A UN body expresses concern regarding women rights in Laos

Press release
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The International Federation for Human Rights (FIDH) and the Lao Movement for Human Rights (LMHR) welcome the recommendations addressed to the Lao People’s Democratic Republic (LPDR) by the UN Committee on the Elimination of Discrimination Against Women.

The Committee examined last month Lao’s State report on the implementation by the Lao authorities of the UN Convention on the Elimination of All Forms of Discrimination against Women (CEDAW). The Committee, composed of independent experts, recently made public its comments in that regard.

Noting that Laos is one of the least developed countries, the UN experts specify that “the lack of development should not be an excuse for continuation of discrimination against women”. They express on several occasions their concern regarding the discrimination against rural and ethnic minority women, who are victims of pervasive poverty and underdevelopment. The UN body expresses in particular its concern at the “extremely low literacy rate among ethnic minority women” and urges LPDR to immediately take appropriate measures to provide education to women, including from ethnic minorities. It also recommends the government to step up its efforts to provide ethnic minority women who depend on opium poppy production alternative and sustainable means of livelihood.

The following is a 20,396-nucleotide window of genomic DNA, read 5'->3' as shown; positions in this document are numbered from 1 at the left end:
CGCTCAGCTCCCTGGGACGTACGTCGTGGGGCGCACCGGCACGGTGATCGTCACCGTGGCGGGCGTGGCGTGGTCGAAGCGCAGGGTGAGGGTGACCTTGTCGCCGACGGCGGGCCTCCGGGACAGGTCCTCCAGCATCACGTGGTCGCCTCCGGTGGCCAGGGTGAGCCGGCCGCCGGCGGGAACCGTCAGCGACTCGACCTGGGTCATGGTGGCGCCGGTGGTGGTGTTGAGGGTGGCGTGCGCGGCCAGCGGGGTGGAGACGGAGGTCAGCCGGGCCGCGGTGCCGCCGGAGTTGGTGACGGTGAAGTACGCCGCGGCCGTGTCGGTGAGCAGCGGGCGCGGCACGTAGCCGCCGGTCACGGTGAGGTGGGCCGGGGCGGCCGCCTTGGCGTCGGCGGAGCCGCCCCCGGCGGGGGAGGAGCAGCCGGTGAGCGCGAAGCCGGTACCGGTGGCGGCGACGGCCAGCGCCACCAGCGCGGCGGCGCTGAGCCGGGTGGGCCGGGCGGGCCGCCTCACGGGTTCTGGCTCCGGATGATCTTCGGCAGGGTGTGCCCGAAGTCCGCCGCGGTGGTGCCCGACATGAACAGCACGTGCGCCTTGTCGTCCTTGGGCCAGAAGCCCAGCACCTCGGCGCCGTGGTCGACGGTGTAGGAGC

“Indeed, we denounce the fact that under the pretext of the implementation of the Programme of eradication of poverty by 2020 and the Project for the eradication of the poppy crops by 2005, the government displaced many people, which resulted in further vulnerability of those populations, which often belong to ethnic minorities”, said Vanida Thephouvanh, President of the LMHR. She added: “Once in the new villages, they face the bad surprise that there is not sufficient arable land, no health care facilities, no school, no job... Nothing is in line with the promises that was made to them”.

The UN body is also seriously concerned about the very high maternal and infant morality rates, especially among rural woman and ethnic minorities. It consequently recommends to the authorities to expand the network of healthcare facilities, to enhance its educational programmes on reproductive health and family planning, and to make contraceptives easily available.

More generally, the UN body expresses concern at the generally low representation of women in the administration and in the judiciary and makes recommendations in that regard. It also expresses concern that “the LPDR is lacking lively, autonomous and active women’s and human rights organisations” and recommends that the State create space for such autonomous organisations.

“It is the very first time that the LPDR submitted its state report under the CEDAW, which is a positive step. However, we hope that the authorities will now duly implement the recommendations issued by the UN experts and disseminate them broadly in Laos”, concluded Sidiki Kaba, President of the FIDH.

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